It's true that every one has a story, we all have a past which helps form our present. Some have trauma, hardship or misfortune, some have sadness, pain or loneliness; some are blessed with love, joy and contentment. Most have a combination of the above gelled together by circumstance. In the diversity work I've done in businesses, we look at the factors that make us who we are. One piece of the puzzle - which is often glossed over - is Geographical Location, i.e. the place we are born and where we live.
The people of Buduburam too have stories, but the time of their birth and the random handout of fate meant that their mothers sweated and screamed to push them out into a continent of hardship and a region destined to give them horrors and displacement.
As people have got to know me, their stories slowly unfold only prompted when the moment is apt and with, I hope, sensitivity. On the surface you can fool yourself into believing that everyone is fairly ok, they mostly dress ok, they have an infrastructure of sorts and a routine, people seem to be getting by. But if you look deeper, really see that they're not slim but thin; look into their eyes and notice the desperation behind the greeting, the pride concealing pain. I could relate the details of where the stories were told to me, the atmosphere and silences; I could retell how they spoke with emphasis and colour or with muted awkwardness. Some spoke with great gesture, smiling to reassure that 'they're fine now', others find it harder to conceal the trauma and a flick of the hand from a heavy slouch gestures to their minds to halt the redding of their eyes.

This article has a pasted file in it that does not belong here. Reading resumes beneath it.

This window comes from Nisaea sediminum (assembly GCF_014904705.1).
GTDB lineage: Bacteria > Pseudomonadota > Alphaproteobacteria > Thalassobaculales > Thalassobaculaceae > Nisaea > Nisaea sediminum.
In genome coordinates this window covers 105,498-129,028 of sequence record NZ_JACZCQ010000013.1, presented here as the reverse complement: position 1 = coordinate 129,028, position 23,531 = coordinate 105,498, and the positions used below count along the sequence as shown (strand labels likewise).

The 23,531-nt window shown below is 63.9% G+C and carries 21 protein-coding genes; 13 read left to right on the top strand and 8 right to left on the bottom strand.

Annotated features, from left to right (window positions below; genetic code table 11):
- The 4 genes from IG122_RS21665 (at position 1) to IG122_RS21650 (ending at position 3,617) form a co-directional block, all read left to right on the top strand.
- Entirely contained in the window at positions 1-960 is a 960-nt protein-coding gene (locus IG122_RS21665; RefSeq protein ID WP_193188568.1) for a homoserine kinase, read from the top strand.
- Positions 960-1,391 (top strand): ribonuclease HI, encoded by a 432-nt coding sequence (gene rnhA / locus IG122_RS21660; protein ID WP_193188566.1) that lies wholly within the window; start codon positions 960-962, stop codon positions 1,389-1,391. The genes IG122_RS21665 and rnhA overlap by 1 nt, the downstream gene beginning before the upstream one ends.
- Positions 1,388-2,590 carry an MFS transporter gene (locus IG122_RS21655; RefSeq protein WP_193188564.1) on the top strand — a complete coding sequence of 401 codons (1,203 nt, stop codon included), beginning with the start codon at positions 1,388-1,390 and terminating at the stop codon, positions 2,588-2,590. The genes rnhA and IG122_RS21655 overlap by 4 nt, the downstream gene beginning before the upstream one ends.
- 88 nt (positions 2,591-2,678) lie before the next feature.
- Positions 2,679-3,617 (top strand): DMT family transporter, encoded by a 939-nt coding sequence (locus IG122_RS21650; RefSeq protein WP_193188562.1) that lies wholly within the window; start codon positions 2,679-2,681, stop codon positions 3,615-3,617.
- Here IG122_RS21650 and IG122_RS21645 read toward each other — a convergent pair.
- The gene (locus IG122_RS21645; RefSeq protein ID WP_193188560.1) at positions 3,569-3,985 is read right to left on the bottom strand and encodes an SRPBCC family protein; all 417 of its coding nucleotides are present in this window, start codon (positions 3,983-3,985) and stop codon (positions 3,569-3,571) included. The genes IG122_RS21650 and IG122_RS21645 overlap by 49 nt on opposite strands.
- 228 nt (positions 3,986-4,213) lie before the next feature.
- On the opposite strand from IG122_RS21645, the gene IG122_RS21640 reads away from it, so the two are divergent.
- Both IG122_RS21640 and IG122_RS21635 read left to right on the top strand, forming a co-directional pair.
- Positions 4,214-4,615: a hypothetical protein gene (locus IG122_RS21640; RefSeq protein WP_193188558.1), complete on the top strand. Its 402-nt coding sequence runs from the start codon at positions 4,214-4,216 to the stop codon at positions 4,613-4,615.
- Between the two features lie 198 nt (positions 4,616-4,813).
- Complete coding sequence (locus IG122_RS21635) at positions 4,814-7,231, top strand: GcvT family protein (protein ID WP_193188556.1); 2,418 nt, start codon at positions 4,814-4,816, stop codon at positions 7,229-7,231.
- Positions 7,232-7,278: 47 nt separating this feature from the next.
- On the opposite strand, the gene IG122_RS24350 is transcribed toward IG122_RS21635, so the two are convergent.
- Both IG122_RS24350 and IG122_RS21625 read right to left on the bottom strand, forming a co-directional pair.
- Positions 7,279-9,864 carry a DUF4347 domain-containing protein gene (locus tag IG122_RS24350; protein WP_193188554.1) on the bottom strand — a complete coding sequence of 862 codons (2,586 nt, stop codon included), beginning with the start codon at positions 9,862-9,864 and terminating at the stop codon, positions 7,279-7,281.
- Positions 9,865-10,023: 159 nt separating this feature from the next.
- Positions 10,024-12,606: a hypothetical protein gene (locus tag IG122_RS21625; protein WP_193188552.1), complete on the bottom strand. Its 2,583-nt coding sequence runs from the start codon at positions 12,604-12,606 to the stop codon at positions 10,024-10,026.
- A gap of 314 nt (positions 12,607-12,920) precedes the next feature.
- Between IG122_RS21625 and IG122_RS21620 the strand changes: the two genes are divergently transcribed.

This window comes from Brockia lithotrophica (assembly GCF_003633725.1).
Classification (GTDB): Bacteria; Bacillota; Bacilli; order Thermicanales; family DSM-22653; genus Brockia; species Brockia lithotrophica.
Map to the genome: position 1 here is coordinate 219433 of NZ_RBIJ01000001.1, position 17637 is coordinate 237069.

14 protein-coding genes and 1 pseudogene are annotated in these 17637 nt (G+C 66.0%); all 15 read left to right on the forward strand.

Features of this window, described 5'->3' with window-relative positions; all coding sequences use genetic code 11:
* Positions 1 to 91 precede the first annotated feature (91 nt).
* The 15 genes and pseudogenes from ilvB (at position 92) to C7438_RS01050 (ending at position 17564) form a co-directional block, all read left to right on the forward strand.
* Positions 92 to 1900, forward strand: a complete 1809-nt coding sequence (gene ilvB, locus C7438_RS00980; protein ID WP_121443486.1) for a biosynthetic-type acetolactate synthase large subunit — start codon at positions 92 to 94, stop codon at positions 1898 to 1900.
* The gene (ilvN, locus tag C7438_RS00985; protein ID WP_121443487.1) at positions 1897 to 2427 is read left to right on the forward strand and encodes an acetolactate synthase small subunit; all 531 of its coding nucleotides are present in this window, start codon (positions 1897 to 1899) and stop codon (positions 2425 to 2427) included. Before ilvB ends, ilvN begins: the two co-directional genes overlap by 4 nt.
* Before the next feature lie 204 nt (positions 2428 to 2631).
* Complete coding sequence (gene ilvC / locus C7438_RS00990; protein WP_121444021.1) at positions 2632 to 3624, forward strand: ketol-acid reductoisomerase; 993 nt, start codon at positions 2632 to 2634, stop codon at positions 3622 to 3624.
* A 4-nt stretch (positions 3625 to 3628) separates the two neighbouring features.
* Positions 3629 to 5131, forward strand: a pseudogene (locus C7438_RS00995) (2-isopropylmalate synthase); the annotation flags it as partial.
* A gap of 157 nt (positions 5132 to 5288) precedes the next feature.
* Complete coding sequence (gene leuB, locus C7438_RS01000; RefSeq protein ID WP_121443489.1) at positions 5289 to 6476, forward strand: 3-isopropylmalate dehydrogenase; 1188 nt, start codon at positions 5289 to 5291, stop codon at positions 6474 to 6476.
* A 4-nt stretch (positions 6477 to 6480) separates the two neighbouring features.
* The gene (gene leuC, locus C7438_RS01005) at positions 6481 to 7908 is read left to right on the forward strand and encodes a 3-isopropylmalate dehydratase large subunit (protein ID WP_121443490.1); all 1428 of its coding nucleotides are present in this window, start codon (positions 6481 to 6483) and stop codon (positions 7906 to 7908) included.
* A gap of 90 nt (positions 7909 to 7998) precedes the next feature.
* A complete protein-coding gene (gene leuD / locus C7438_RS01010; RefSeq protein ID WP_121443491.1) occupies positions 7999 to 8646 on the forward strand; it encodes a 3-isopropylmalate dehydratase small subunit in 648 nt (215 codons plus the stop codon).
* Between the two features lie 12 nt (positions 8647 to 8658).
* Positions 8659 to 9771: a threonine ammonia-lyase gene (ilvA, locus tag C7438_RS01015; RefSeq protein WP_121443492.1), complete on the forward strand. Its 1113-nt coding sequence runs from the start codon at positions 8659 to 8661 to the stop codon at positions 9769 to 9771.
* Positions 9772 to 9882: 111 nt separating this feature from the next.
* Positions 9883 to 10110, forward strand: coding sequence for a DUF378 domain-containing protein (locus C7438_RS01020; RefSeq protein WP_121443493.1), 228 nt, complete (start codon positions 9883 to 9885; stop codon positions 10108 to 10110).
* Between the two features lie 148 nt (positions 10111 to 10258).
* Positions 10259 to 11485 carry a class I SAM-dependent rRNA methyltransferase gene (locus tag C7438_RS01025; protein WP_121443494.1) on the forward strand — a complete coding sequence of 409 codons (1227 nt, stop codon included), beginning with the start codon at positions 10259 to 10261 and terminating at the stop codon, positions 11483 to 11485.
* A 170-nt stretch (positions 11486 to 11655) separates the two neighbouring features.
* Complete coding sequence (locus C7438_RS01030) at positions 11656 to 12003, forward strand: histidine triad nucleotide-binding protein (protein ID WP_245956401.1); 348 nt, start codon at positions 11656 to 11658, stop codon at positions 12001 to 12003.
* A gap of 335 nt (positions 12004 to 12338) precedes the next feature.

I'm not a reporter - it's not my place to poorly regurgitate the truth of these refugees lives, but there is a commonality to the stories outside of 'Geographical Location': Violence. The ingredients may alter; my mother ... my sister ... brother ... me; I was abandoned ... betrayed ... captured; they mutilated me ... tortured ... killed. The stories can differ so, thus making them freshly horrific: The intellectual, confident 21 year old who has become a pal to me, he jokes while he says he was told to lie on a pile of dead bodies to be more easily shot, but his refusal to do so and ability to talk to his captors meant he instead became their 'pet', at the age of six. The matriarchal woman who we sometimes go to for food who was bound so tightly her upper arms bear the rope scars. The seventeen year old boy who quietly, bitterly confesses he has thoughts of suicide because his mother, brother and sister have not eaten for days again and he doesn't know what to do about it, feeling caught between boy and manhood. The gentle lady who works where I stay, such soft features and usually playful eyes - she was forced to leave her brother's body at the side of the road on the walk from Liberia to Ghana. He'd been bound in chains and set alight.
SO many stories; most are separated from siblings, parents or children but pray that wherever they are, they are 'doing well'.
Yes, all of us have a story, but the people of Budu are in the thick of theirs and are still hungry, still sick, still waiting for a miracle to take them away from Ghana.